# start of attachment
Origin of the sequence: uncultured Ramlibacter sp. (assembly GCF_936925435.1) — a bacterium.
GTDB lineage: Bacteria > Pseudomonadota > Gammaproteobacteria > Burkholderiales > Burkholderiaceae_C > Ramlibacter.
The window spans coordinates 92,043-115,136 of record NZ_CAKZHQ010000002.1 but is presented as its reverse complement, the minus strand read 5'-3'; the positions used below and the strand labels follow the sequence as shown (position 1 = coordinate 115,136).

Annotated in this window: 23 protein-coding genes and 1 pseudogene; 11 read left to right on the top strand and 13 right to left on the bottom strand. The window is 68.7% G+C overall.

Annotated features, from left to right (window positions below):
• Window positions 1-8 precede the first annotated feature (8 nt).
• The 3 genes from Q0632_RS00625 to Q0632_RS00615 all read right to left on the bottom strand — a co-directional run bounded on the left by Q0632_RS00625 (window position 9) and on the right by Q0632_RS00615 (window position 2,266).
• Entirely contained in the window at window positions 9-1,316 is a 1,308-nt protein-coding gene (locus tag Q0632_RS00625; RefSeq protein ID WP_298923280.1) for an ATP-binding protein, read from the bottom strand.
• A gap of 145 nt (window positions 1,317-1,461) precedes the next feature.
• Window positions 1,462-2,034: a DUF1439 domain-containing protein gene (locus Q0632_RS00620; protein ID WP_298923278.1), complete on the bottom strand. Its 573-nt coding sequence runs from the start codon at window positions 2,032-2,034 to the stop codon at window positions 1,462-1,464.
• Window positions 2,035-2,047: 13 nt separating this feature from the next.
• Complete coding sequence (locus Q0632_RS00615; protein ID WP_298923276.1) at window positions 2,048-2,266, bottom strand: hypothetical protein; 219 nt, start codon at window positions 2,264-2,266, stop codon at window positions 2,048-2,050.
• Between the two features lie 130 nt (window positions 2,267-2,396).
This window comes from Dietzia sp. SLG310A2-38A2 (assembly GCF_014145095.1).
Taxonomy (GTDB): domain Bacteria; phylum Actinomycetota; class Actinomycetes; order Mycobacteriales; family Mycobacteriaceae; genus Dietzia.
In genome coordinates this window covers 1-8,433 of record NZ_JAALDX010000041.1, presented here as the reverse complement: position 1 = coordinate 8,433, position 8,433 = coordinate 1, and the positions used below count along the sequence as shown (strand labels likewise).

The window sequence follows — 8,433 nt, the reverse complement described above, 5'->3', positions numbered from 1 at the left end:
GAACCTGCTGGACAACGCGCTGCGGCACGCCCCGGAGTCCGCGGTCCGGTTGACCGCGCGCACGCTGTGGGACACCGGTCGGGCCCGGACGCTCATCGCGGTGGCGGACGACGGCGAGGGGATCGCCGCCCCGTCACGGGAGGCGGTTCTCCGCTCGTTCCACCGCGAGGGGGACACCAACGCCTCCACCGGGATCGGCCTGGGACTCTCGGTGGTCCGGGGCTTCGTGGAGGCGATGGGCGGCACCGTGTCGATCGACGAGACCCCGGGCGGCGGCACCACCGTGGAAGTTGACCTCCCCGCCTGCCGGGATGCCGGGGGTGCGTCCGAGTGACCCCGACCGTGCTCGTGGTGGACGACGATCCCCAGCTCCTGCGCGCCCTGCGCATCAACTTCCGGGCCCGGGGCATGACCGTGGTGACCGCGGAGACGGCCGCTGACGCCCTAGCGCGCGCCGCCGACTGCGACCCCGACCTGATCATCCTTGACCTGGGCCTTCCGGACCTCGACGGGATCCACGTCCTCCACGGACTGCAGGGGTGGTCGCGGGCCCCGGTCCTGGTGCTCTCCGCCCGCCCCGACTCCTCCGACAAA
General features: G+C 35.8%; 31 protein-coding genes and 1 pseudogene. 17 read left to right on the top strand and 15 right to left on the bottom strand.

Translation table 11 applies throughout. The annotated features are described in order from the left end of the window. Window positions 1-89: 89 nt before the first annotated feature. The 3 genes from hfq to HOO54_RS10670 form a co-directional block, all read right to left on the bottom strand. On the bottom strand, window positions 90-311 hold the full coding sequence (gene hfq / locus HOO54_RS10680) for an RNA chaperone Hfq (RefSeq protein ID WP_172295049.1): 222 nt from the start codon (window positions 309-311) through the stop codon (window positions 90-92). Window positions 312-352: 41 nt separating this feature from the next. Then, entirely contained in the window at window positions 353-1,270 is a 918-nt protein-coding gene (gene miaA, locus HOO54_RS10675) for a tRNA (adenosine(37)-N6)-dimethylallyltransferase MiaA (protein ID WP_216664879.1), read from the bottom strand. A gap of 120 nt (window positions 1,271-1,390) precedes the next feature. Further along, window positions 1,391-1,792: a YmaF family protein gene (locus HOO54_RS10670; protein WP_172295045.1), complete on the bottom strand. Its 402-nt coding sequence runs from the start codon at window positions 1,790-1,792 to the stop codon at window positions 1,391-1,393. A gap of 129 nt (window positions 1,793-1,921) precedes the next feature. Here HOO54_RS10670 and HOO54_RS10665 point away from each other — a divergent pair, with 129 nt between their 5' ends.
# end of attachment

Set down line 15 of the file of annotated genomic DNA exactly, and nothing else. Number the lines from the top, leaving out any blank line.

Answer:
Taxonomy (GTDB): domain Bacteria; phylum Actinomycetota; class Actinomycetes; order Mycobacteriales; family Mycobacteriaceae; genus Dietzia.